The present invention is an electromagnetic pressure transducer for sensing pressure using the magnetic field of a permanent magnet and a variable opposing magnetic field of an electro-magnet to sense the differential force of a pressure applied to two pistons having unequal surface areas. More specifically, the device has as its primary component a displacible permanent magnet attached between a pair of pistons. Each of the pistons is attached to one of the poles of the magnet. Two pressure chambers are included in the device and are located on the displacement axis of the permanent magnet. One chamber is one the north pole side of the permanent magnet and the other is on the south pole side. Each chamber has an opening facing the permanent magnet which is covered by a diaphragm intersected by the magnet's displacement axis. Each of the diaphragms is in contact with the piston on its side of the permanent magnet. The pressure chambers are maintained at substantially equivalent pressures by connection to a conduit open to the fluid whose pressure is to be measured.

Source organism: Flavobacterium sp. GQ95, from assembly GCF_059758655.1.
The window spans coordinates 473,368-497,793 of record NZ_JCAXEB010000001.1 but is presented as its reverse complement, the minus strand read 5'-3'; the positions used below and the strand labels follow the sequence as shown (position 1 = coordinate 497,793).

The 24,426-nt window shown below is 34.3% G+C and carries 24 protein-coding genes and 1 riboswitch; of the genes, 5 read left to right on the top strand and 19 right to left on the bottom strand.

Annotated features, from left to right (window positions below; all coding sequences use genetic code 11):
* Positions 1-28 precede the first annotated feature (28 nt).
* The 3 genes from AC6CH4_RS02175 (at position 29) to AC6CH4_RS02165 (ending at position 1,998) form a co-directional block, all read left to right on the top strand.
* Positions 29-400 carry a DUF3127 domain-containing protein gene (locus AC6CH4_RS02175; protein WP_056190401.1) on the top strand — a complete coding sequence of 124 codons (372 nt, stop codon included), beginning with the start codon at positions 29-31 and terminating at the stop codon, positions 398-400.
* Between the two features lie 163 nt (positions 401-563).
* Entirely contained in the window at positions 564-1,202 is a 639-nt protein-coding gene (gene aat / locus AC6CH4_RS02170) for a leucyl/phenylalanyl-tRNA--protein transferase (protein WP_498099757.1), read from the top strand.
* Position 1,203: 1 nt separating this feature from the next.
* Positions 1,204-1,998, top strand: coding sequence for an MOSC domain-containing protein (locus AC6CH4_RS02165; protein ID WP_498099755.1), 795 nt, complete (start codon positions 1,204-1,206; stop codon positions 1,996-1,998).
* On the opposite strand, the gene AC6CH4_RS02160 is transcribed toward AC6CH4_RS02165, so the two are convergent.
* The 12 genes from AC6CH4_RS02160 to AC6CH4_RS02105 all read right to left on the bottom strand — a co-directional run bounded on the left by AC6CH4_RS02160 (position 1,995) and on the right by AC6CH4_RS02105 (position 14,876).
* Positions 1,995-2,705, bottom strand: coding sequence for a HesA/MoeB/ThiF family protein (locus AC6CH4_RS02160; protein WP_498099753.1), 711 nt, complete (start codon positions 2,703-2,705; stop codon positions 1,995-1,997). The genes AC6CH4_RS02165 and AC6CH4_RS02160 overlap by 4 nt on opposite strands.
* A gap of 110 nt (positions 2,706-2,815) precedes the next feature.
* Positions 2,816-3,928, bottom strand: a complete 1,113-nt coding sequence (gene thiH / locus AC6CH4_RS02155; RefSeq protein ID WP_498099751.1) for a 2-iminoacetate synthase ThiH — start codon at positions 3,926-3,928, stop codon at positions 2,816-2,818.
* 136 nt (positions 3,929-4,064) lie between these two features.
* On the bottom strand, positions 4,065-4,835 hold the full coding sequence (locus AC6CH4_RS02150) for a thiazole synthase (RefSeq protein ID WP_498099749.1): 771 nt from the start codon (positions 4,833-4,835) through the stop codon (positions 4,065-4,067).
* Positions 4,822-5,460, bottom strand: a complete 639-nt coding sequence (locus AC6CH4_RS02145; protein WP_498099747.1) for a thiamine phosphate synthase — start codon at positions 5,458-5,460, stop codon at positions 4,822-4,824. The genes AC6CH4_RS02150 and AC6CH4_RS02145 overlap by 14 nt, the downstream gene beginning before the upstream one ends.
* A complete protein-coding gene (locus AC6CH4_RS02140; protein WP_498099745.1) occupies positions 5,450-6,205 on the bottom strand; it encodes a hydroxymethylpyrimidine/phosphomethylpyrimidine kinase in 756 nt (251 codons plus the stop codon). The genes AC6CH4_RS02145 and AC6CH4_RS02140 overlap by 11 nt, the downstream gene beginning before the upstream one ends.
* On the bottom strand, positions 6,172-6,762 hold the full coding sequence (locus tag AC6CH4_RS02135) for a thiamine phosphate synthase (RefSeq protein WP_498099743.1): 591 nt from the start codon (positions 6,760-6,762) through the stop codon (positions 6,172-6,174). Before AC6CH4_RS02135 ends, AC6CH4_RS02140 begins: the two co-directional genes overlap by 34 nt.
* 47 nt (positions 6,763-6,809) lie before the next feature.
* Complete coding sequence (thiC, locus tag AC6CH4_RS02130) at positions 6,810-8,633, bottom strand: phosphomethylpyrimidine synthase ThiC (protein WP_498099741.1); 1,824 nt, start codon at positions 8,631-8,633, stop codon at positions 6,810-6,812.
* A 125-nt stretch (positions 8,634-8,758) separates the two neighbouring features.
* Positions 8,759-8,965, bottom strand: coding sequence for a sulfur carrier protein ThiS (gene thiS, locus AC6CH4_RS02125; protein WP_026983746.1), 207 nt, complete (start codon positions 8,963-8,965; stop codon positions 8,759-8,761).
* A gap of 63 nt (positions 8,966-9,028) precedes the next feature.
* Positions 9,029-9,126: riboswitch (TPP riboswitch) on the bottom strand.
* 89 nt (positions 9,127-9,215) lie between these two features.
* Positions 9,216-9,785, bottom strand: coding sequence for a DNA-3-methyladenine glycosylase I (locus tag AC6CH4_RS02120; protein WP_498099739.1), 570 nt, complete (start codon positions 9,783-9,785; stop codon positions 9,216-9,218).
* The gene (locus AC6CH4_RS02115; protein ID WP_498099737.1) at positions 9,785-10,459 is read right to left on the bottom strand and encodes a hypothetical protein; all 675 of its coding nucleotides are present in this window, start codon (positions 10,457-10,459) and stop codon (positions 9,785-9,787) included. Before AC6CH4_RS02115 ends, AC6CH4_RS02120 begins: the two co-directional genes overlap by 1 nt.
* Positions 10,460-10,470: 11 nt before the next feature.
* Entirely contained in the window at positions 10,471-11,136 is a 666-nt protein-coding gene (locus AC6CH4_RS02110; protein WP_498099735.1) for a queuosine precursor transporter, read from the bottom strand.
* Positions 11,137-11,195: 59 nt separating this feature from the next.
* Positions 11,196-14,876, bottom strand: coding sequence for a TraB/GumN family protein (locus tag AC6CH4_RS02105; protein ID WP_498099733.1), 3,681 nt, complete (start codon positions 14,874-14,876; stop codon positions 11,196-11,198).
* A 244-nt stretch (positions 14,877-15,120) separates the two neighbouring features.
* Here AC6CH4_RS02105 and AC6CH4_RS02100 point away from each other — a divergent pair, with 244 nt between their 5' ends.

The pressure in the chambers acts across the diaphragms against the two piston head surfaces. This results in a force applied against the head surface of each of the pistons. Because the head surfaces of the two pistons are of unequal area, the resulting forces, while opposed to each other, are of unequal magnitude. This causes a force differential to act on the permanent magnet. In response to this differential force, the permanent magnet is movable along a displacement axis which is oriented on the magnet's polar axis. An electro-magnet is placed around the displacement axis to counter-balance the force differential by interacting with the field of the permanent magnet. A second electro-magnet, also interacting with the field of the permanent magnet is placed around the displacement axis for centering of the permanent magnet and for system calibration. At equilibrium the permanent magnet is held in a registered position since the forces resulting from fluid pressure on the piston heads counteract the force from the counterbalancing electro-magnet and the force from the calibrating electro-magnet. As the pressure changes, the force differential between the forces on the piston heads also changes. Consequently, the forces acting on the permanent magnet cause its displacement.